— Scientific American Supplement, No. 286 - June 25, 1881 • Various

... pale shades may only take two or three ends, deeper shades may take more. When dyeing wool with acid colours which are all absorbed from the dye-liquor, or the bath is exhausted, it is a good plan to run the pieces several ends so as to ensure thorough fixation of the dye ...
— The Dyeing of Woollen Fabrics • Franklin Beech

... body secretions, such as occurs in over-function of the thyroid gland. It is regarded as a crude body-consciousness that something is the matter. In motorial organisms it causes visible reaction: this expresses itself in what is termed restlessness. But the unrest may show itself by a fixation more particularly in the muscles of emotional expression, although the manifestation is not confined to these; shallow respirations and restricted amplitude of movement in limbs and trunk may be observed also. In cerebrate animals the reaction of the ...
— The Journal of Abnormal Psychology - Volume 10

... (2.) By a splint supporting the fore-arm and hand, the fingers being held in a semiflexed position by a large pad of cork fastened firmly on to the splint and made to fit the palm; this prevents the splint from slipping up the arm, and by a turn of a bandage insures fixation of the wrist-joint. The anterior part of this splint below the fingers may be gradually shortened, allowing more and more passive motion of the fingers, but the patient must wear it for months, indeed, till he finds his wrist as strong without it ...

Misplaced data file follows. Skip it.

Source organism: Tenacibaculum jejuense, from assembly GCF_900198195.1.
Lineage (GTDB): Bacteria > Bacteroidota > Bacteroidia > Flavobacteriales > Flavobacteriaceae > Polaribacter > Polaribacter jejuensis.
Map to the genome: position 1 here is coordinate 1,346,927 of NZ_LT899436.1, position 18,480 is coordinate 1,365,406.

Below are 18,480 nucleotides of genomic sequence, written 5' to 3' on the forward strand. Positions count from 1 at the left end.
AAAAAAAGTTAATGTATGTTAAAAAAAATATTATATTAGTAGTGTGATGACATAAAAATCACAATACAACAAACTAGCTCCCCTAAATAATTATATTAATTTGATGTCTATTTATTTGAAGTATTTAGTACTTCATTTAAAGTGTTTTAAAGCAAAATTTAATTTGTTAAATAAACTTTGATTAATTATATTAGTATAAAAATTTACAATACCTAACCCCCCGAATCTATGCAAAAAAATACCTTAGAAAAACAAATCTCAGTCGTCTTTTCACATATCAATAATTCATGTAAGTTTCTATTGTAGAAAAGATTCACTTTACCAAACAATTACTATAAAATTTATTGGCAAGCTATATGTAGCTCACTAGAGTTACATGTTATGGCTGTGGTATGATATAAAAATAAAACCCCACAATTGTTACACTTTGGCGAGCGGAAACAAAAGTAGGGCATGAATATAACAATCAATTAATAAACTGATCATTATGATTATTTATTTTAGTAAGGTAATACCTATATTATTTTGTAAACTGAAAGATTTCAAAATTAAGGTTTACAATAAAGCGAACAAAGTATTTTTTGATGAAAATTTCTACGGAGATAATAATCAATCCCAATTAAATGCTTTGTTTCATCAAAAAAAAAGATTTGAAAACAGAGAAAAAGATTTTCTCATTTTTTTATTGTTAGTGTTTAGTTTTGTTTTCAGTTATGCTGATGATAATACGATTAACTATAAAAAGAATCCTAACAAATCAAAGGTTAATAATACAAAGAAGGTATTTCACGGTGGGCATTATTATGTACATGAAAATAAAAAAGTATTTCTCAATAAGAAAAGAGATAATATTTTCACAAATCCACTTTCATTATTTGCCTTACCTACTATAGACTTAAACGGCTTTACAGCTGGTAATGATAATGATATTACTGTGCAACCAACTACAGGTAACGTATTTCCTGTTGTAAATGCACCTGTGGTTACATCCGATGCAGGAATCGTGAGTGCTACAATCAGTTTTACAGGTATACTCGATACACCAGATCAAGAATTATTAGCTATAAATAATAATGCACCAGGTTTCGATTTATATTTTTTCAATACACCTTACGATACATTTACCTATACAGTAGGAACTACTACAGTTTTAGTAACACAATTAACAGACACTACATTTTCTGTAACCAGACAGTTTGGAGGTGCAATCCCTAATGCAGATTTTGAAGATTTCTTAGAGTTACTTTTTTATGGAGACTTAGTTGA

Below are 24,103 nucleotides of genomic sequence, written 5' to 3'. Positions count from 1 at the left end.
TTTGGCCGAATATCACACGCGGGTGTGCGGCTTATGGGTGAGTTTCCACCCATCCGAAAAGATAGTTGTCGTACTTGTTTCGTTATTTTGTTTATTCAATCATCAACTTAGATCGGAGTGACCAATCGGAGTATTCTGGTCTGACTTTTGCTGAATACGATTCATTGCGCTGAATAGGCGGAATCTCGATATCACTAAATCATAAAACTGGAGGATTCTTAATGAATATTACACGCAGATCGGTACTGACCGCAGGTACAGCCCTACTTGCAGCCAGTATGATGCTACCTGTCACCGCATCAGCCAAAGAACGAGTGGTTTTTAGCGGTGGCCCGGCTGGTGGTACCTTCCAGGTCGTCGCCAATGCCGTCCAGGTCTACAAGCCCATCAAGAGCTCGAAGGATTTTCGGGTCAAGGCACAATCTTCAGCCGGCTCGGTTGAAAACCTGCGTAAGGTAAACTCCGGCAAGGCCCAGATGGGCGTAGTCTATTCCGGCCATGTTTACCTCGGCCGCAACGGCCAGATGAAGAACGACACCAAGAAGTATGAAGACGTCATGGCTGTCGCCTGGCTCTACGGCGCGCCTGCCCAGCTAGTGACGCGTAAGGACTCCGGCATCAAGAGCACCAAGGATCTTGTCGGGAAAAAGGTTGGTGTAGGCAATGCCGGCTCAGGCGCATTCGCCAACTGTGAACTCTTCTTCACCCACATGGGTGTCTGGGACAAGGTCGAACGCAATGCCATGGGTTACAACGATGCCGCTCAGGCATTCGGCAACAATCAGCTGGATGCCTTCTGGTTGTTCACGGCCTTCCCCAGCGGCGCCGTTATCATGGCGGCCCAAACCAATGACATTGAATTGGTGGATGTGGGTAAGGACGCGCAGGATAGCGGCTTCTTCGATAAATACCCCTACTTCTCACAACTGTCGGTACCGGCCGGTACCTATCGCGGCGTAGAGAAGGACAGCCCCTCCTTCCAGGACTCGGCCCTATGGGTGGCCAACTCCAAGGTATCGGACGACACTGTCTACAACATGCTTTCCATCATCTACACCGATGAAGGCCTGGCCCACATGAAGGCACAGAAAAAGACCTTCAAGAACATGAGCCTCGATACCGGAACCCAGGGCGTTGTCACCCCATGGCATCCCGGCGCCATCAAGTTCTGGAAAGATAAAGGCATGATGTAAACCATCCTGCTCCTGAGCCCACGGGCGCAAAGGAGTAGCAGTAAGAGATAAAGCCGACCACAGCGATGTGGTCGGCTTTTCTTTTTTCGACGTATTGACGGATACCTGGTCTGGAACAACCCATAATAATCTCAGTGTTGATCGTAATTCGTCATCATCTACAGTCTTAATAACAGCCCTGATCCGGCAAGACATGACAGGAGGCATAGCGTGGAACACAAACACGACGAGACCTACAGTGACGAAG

— A Manual of the Operations of Surgery - For the Use of Senior Students, House Surgeons, and Junior Practitioners • Joseph Bell

... painter can certainly "think" in terms of color, as an architect or mathematician can "think" in terms of form and space, or a musician in terms of sound, without employing verbal symbols at all. And are there not characteristic activities of the poetic imagination which antedate the fixation and expression of images in words? ...
— A Study of Poetry • Bliss Perry

... acquireth no new form, but rather a consistence or determination of its defluency, and amitteth not its essence, but condition of fluidity. Neither doth there any thing properly conglaciate but water, or watery humidity, for the determination of quicksilver is properly fixation, that of milk coagulation, and that of oil and unctuous bodies only incrassation."—Is this written ...
— A Poetical Review of the Literary and Moral Character of the late Samuel Johnson (1786) • John Courtenay

Words linked to "Fixation" :   nitrogen fixation, complement fixation test, preoccupation, obsession, preservation, arrested development, fixing, fixate